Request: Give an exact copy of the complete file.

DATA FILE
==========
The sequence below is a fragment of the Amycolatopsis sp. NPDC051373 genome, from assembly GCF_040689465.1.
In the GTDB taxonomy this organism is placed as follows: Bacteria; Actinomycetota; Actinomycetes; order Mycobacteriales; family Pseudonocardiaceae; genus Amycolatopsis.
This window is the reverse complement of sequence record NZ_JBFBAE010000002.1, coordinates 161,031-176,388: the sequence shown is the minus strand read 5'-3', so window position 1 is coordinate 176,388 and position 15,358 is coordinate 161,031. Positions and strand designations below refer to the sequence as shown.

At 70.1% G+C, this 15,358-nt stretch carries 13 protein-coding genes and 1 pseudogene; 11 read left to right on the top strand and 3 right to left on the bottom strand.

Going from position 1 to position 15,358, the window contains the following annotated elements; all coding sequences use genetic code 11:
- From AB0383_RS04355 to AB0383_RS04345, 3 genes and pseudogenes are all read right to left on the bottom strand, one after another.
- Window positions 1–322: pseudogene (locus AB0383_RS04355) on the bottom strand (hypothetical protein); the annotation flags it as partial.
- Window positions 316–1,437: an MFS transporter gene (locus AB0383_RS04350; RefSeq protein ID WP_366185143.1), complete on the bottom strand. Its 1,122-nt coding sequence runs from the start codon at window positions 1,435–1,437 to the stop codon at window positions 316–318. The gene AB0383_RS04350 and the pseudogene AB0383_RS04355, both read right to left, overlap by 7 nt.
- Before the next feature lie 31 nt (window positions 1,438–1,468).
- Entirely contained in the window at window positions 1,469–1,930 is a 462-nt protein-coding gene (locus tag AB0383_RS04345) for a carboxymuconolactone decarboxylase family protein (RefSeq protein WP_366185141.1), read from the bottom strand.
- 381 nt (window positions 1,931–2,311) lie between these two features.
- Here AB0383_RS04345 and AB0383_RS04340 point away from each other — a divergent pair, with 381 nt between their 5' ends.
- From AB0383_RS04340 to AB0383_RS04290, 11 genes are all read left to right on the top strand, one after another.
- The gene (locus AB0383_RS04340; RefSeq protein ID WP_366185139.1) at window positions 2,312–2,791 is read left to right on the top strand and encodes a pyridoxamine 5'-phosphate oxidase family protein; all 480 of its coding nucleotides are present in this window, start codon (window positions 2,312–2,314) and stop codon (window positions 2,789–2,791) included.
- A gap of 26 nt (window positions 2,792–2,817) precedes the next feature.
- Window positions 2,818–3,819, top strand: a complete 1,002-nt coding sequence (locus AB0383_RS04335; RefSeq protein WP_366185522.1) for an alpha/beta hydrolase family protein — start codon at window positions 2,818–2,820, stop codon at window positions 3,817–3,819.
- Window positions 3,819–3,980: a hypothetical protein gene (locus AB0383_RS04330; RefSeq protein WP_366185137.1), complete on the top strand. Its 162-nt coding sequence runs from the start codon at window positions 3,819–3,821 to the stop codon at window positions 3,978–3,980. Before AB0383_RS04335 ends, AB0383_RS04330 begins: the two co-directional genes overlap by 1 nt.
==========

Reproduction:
The sequence below is a fragment of the Amycolatopsis sp. NPDC051373 genome, from assembly GCF_040689465.1.
In the GTDB taxonomy this organism is placed as follows: Bacteria; Actinomycetota; Actinomycetes; order Mycobacteriales; family Pseudonocardiaceae; genus Amycolatopsis.
This window is the reverse complement of sequence record NZ_JBFBAE010000002.1, coordinates 161,031-176,388: the sequence shown is the minus strand read 5'-3', so window position 1 is coordinate 176,388 and position 15,358 is coordinate 161,031. Positions and strand designations below refer to the sequence as shown.

At 70.1% G+C, this 15,358-nt stretch carries 13 protein-coding genes and 1 pseudogene; 11 read left to right on the top strand and 3 right to left on the bottom strand.

Going from position 1 to position 15,358, the window contains the following annotated elements; all coding sequences use genetic code 11:
- From AB0383_RS04355 to AB0383_RS04345, 3 genes and pseudogenes are all read right to left on the bottom strand, one after another.
- Window positions 1–322: pseudogene (locus AB0383_RS04355) on the bottom strand (hypothetical protein); the annotation flags it as partial.
- Window positions 316–1,437: an MFS transporter gene (locus AB0383_RS04350; RefSeq protein ID WP_366185143.1), complete on the bottom strand. Its 1,122-nt coding sequence runs from the start codon at window positions 1,435–1,437 to the stop codon at window positions 316–318. The gene AB0383_RS04350 and the pseudogene AB0383_RS04355, both read right to left, overlap by 7 nt.
- Before the next feature lie 31 nt (window positions 1,438–1,468).
- Entirely contained in the window at window positions 1,469–1,930 is a 462-nt protein-coding gene (locus tag AB0383_RS04345) for a carboxymuconolactone decarboxylase family protein (RefSeq protein WP_366185141.1), read from the bottom strand.
- 381 nt (window positions 1,931–2,311) lie between these two features.
- Here AB0383_RS04345 and AB0383_RS04340 point away from each other — a divergent pair, with 381 nt between their 5' ends.
- From AB0383_RS04340 to AB0383_RS04290, 11 genes are all read left to right on the top strand, one after another.
- The gene (locus AB0383_RS04340; RefSeq protein ID WP_366185139.1) at window positions 2,312–2,791 is read left to right on the top strand and encodes a pyridoxamine 5'-phosphate oxidase family protein; all 480 of its coding nucleotides are present in this window, start codon (window positions 2,312–2,314) and stop codon (window positions 2,789–2,791) included.
- A gap of 26 nt (window positions 2,792–2,817) precedes the next feature.
- Window positions 2,818–3,819, top strand: a complete 1,002-nt coding sequence (locus AB0383_RS04335; RefSeq protein WP_366185522.1) for an alpha/beta hydrolase family protein — start codon at window positions 2,818–2,820, stop codon at window positions 3,817–3,819.
- Window positions 3,819–3,980: a hypothetical protein gene (locus AB0383_RS04330; RefSeq protein WP_366185137.1), complete on the top strand. Its 162-nt coding sequence runs from the start codon at window positions 3,819–3,821 to the stop codon at window positions 3,978–3,980. Before AB0383_RS04335 ends, AB0383_RS04330 begins: the two co-directional genes overlap by 1 nt.